Is Stoneybatter really the coolest neighbourhood in Ireland?
Time Out magazine loves Dublin 7’s urban village. What do locals think of it?
Stoneybatter: the Dublin village has a strong sense of community. Photograph: Nick Bradshaw
Earlier this morning in Stoneybatter I met one of my neighbours, a born-and-bred native, bringing his grandchildren to the park. “Did you hear that Stoneybatter is now one of the coolest places in the world?” he asked, shaking his head. “What was the person that wrote that smoking? Hash?”
Although I can’t attest to the proclivities of the Time Out contributor who wrote its entry, the magazine has nonetheless anointed the Dublin 7 neighbourhood one of the world’s 50 coolest. Beating neighbourhoods in Hong Kong, Budapest and Prague, the Batter is described as “one of the most central places” in the city “where young people can still afford to live (just), and the neighbourhood pride is strong”.
It mentions “hidden gems” like the Belfry bar and the more established L Mulligan Grocer, as well as Grano, a relative newcomer that has just been named ethnic restaurant of the year at the Georgina Campbell Irish Food & Hospitality Awards.
There has certainly been an energetic shift in Stoneybatter of late, although, depending on whom you ask, it may or may not be for the better. The artists and creatives who didn’t buy property before 2002 have moved to more affordable areas. The sound of roller suitcases being pulled through the warren of terraced streets is increasingly common; the proliferation of key boxes outside front doors similarly hints at a spike in local Airbnb lettings. Student accommodation blocks springing up hither and thither have brought an influx of moneyed, ebullient students.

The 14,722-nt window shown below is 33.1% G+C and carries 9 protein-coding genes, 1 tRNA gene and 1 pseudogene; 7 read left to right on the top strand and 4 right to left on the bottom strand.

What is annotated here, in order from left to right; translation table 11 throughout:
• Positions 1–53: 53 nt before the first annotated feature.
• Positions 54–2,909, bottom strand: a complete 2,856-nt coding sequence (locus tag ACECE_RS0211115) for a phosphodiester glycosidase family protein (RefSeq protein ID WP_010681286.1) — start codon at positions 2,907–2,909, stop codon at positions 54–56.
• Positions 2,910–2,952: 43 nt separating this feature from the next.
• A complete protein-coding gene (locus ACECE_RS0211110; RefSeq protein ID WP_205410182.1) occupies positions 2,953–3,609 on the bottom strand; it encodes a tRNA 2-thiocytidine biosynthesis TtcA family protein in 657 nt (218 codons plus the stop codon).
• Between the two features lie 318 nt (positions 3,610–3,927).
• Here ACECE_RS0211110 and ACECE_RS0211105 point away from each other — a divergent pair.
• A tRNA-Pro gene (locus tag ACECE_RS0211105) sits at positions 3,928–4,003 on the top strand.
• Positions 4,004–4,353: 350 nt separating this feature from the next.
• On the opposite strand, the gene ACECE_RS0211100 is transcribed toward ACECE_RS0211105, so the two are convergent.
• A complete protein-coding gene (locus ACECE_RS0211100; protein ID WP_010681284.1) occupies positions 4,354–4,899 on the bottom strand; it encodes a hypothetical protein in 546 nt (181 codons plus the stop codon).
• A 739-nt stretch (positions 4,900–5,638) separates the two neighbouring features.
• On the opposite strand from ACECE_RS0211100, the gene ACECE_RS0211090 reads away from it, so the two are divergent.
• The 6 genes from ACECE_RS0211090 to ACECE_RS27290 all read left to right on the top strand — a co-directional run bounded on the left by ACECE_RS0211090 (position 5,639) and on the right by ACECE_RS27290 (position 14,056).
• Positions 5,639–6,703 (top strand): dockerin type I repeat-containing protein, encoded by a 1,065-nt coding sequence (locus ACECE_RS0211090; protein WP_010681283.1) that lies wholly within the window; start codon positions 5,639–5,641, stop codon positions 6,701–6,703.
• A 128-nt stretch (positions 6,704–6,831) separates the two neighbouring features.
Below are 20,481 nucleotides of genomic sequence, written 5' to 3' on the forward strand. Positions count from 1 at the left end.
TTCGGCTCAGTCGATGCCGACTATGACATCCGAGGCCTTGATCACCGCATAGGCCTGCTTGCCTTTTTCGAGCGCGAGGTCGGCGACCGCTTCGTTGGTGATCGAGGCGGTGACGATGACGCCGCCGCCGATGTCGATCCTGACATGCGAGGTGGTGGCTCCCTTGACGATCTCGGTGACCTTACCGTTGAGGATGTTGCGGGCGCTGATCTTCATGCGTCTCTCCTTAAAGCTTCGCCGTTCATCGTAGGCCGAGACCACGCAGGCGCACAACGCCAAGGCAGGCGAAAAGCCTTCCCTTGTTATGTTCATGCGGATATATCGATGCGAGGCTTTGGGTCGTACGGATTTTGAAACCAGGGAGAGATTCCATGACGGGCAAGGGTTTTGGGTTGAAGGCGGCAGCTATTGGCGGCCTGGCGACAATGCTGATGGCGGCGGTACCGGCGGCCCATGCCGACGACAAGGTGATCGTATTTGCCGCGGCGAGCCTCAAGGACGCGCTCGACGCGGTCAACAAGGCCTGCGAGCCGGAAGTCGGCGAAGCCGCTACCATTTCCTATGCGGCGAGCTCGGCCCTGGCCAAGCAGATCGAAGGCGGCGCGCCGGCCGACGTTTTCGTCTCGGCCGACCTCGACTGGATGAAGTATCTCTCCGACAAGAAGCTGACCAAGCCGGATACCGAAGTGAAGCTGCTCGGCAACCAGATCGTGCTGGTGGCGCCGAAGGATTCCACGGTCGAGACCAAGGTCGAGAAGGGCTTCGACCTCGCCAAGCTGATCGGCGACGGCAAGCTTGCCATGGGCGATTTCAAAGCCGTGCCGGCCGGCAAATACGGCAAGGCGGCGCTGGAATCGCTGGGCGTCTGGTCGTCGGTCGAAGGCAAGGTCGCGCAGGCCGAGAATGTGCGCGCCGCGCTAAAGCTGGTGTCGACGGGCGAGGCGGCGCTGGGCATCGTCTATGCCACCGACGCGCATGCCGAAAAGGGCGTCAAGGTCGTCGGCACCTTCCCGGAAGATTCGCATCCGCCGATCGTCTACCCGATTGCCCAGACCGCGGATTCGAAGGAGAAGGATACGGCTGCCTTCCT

If the wind blows the wrong way the vibe at certain hangouts can range from beerily romantic to smugly self-congratulatory. Because when Time Out says Stoneybatter is a place where young people can still afford to live, it omits to mention that these are young people with rich parents, or who don’t mind living with a bunch of housemates.
Tourists came to Stoneybatter in their droves over the summer to see what the fuss was about in the place that the writer Rob Doyle called, in the Guardian newspaper, Williamsburg by the Liffey (a term locals abhor).
Long-standing residents are bemused and aghast that a pint costs more than €5 at the Glimmer Man pub, that they have two Japanese restaurants on their doorsteps, and that at some local stores you can part with €30 for a scented candle.
I suppose Time Out’s accolade raises the question of what makes a place cool. Almond milk at the local Centra? A high skinny-jean quotient? Designer dogs yapping next to fancy buggies? Coffee every which way you look? Vegan brunches? Because Stoneybatter has all of this, but the qualities that appeal to its residents go far beyond the ornamental.
Stoneybatterites are hugely proud of their sense of community. Everyone who lives here knows who Maureen is, or Anto, or Christian. (They don’t need surnames.) Some call it the Shire, and that’s what it feels like for them: a rural village within a city. They enjoy Cheesy Chewsday at Walshs, on Tuesdays (of course), pub quizzes at L Mulligan on Sundays, candlelit yoga at the Elbow Room on Fridays and voluntary clean-ups on Saturdays.
I’ve never known a sense of neighbourly belonging like it. I’m a relative newcomer but have befriended the original residents on my road, as well as the new families who moved in alongside us. It’s a relatively harmonious set-up, and it feels peaceful and safe. Residents who have been here for decades are proud of the neighbourhood. But they don’t care much about Lilliput Stores as a “must do”, the delicious baked goods at Pender’s Market or Grano’s awards haul. They like being near the Phoenix Park, or within walking distance of town, or near their families.
Articles like Time Out’s may be flattering, but there’s another side to it. The coolness factor means younger members of local families have had to move away, as few can afford to pay €2,000 a month to rent a two-bedroom house. And, really, there’s nothing cool about that.